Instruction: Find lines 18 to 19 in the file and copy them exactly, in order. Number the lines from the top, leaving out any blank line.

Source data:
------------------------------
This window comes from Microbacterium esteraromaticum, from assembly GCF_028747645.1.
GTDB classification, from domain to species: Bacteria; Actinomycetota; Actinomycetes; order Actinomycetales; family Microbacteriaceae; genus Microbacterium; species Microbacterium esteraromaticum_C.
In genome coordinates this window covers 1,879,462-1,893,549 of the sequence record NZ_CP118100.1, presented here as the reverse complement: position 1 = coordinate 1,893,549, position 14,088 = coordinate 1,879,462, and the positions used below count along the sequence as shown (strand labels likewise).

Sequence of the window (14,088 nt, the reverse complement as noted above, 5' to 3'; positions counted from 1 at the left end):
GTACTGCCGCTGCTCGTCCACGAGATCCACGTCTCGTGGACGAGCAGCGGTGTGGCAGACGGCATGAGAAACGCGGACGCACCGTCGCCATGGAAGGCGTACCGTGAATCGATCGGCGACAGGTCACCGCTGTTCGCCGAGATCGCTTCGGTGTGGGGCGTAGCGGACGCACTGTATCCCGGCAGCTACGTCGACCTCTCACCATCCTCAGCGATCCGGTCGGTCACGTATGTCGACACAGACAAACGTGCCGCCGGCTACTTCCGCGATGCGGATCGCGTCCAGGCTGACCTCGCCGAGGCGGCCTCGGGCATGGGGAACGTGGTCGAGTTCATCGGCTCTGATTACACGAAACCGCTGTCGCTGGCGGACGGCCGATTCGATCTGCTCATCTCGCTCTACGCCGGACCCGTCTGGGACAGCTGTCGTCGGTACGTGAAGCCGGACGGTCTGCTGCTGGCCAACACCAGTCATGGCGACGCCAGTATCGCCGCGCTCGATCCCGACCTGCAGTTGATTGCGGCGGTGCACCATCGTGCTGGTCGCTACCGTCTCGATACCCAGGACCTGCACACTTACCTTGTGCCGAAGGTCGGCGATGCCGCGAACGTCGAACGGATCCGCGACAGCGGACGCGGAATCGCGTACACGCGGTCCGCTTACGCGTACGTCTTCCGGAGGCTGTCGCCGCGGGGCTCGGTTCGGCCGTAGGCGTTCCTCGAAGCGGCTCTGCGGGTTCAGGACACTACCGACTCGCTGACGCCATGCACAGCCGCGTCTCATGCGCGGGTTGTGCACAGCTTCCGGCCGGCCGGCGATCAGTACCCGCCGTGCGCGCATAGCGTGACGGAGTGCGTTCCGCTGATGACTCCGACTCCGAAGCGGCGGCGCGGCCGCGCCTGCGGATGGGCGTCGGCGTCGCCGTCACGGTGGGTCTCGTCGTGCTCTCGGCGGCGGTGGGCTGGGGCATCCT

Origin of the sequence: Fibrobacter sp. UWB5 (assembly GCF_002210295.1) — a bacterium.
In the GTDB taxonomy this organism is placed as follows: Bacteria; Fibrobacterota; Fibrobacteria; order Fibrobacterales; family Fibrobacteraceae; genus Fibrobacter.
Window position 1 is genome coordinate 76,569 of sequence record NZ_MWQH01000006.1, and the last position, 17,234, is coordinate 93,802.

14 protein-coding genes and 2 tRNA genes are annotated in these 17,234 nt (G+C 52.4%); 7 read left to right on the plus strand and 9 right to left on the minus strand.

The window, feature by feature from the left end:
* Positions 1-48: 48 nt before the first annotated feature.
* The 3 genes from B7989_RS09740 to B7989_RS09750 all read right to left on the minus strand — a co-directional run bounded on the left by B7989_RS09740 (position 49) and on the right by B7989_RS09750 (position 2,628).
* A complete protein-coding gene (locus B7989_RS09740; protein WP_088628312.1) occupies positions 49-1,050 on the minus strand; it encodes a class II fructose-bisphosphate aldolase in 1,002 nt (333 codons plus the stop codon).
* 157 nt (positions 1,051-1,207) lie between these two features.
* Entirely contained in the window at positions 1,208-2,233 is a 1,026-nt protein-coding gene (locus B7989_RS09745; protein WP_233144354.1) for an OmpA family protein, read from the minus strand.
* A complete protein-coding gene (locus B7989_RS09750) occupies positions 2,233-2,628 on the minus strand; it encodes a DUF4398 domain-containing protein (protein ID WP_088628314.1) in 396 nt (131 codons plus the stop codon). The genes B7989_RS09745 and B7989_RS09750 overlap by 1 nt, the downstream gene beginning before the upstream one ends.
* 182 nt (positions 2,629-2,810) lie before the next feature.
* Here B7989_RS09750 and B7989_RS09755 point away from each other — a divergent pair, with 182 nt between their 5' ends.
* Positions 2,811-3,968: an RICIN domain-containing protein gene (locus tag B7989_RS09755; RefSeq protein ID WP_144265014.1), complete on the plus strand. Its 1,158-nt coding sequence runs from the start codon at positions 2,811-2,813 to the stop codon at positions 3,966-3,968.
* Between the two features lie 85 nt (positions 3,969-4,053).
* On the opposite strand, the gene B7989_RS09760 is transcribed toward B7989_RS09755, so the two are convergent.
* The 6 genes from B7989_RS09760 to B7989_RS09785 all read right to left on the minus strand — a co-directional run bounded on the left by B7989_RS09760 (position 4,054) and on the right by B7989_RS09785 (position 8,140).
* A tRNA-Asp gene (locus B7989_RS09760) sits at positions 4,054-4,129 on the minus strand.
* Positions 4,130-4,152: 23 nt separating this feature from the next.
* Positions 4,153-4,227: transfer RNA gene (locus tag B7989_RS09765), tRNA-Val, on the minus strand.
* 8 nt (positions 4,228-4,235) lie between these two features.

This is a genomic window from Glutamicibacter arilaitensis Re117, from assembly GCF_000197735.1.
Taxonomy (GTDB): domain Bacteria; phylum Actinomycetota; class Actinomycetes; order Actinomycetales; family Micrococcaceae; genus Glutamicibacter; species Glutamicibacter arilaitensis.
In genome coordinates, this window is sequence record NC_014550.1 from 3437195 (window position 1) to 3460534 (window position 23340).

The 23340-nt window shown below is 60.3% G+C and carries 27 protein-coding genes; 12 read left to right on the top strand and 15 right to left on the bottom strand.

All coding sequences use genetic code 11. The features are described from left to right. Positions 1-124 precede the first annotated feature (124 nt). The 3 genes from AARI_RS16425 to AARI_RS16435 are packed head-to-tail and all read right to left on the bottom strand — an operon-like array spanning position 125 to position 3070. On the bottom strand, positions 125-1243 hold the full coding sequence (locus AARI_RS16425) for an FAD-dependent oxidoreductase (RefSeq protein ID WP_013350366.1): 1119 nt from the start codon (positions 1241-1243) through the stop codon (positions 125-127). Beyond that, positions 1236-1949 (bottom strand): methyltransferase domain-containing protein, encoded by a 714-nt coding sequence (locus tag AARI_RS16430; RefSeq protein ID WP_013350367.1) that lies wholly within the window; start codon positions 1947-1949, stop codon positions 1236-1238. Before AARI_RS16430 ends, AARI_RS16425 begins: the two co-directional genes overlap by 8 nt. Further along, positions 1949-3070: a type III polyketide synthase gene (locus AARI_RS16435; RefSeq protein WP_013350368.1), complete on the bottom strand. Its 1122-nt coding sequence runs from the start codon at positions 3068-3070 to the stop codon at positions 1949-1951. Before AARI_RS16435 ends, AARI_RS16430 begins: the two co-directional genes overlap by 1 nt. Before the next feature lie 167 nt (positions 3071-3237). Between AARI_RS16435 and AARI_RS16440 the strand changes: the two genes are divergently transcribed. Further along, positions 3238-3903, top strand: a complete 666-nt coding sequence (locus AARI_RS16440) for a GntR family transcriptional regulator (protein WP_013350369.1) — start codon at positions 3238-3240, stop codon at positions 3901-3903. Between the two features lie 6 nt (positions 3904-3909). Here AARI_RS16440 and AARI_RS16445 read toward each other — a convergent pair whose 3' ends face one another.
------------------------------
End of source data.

* Here B7989_RS09750 and B7989_RS09755 point away from each other — a divergent pair, with 182 nt between their 5' ends.
* Positions 2,811-3,968: an RICIN domain-containing protein gene (locus tag B7989_RS09755; RefSeq protein ID WP_144265014.1), complete on the plus strand. Its 1,158-nt coding sequence runs from the start codon at positions 2,811-2,813 to the stop codon at positions 3,966-3,968.